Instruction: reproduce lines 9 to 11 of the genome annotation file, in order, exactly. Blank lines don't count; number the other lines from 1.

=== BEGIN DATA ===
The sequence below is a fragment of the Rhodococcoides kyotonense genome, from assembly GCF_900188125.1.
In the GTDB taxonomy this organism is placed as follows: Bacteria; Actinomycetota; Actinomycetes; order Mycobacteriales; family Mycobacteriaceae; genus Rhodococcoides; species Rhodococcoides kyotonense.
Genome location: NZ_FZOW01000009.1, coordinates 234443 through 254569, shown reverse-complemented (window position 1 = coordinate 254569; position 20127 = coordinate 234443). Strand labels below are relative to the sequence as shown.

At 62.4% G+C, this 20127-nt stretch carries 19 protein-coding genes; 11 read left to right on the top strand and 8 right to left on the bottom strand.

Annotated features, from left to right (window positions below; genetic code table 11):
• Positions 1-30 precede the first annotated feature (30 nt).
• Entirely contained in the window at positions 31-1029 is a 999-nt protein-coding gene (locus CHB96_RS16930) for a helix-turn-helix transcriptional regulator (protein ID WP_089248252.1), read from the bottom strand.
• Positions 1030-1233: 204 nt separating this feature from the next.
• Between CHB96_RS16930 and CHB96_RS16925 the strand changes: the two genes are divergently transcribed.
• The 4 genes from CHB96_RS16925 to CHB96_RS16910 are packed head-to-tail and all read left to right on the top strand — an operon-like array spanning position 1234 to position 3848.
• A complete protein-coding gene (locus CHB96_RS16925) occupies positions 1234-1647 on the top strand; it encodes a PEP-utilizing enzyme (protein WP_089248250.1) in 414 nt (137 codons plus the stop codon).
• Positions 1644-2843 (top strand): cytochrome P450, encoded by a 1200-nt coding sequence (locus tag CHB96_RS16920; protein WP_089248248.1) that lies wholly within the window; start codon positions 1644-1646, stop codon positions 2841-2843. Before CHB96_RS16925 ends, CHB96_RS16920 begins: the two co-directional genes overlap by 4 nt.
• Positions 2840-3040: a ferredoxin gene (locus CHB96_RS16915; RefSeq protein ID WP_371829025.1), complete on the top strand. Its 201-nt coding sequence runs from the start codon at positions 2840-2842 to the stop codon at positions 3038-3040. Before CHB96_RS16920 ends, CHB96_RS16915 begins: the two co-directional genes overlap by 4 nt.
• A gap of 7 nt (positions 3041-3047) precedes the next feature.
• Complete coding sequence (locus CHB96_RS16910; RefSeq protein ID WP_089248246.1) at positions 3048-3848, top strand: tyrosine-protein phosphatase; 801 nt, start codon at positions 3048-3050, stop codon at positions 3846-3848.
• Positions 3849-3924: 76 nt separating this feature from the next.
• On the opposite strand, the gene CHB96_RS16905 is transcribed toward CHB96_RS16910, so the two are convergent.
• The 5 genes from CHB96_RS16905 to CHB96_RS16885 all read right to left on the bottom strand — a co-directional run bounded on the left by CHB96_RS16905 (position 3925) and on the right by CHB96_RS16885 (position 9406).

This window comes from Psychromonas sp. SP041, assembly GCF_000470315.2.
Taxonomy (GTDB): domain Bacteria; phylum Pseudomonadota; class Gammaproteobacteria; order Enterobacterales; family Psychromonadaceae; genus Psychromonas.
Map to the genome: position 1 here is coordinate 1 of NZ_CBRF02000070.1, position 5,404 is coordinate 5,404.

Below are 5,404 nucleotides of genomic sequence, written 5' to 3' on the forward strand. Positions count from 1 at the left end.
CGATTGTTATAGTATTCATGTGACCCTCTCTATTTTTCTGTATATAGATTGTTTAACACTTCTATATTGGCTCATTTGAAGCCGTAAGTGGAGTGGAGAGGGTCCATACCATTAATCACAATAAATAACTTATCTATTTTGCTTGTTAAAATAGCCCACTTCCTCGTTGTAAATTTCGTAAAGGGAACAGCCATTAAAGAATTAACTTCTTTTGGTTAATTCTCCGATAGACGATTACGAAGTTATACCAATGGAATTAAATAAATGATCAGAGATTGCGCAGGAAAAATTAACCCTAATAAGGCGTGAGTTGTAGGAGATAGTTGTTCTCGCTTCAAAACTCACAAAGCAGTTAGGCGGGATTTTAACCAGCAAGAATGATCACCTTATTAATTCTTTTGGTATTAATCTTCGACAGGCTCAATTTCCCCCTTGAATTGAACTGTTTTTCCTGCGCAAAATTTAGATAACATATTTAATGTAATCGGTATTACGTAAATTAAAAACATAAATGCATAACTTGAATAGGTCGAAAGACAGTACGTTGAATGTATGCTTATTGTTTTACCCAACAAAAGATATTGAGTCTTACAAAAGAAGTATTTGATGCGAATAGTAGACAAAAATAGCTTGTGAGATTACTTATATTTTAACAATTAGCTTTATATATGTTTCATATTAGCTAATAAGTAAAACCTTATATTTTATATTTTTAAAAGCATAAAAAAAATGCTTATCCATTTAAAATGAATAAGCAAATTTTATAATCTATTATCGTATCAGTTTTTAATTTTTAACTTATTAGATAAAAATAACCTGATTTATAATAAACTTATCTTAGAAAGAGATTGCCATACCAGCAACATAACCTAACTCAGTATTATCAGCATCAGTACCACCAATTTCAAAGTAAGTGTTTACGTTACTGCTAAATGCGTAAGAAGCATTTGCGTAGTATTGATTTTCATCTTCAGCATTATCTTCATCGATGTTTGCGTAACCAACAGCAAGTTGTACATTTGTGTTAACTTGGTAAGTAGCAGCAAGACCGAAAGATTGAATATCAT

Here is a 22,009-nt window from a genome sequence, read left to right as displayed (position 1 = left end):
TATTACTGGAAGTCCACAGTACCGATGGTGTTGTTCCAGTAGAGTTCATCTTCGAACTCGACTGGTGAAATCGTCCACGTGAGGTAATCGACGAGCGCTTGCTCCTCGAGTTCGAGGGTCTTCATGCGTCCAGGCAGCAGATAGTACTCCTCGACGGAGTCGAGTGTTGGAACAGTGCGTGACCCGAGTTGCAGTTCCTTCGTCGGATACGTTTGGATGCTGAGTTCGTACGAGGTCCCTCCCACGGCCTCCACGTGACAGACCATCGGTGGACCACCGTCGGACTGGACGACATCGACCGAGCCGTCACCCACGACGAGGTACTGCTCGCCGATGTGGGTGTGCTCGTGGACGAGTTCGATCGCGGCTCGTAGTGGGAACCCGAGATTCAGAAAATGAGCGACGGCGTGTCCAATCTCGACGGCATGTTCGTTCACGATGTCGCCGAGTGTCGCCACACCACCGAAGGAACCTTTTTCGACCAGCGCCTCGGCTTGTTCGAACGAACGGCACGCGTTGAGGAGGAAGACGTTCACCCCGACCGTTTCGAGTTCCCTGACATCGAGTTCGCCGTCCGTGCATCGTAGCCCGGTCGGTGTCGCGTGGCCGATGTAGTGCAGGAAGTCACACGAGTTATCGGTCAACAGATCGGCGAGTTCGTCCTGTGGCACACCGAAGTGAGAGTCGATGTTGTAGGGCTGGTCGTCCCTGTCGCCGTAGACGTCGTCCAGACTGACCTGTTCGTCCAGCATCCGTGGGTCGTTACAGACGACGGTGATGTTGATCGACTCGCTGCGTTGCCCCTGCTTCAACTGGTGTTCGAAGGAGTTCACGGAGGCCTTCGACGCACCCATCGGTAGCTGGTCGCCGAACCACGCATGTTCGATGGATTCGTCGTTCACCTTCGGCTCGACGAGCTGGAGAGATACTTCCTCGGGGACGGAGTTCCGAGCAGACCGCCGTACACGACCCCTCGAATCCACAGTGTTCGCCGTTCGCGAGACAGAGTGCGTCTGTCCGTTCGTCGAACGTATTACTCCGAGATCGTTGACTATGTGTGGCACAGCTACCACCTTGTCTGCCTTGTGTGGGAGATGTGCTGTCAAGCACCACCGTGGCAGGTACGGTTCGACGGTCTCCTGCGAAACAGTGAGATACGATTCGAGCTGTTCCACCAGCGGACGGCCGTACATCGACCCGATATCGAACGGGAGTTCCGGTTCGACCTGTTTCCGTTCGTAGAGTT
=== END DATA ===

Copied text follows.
• Between CHB96_RS16930 and CHB96_RS16925 the strand changes: the two genes are divergently transcribed.
• The 4 genes from CHB96_RS16925 to CHB96_RS16910 are packed head-to-tail and all read left to right on the top strand — an operon-like array spanning position 1234 to position 3848.
• A complete protein-coding gene (locus CHB96_RS16925) occupies positions 1234-1647 on the top strand; it encodes a PEP-utilizing enzyme (protein WP_089248250.1) in 414 nt (137 codons plus the stop codon).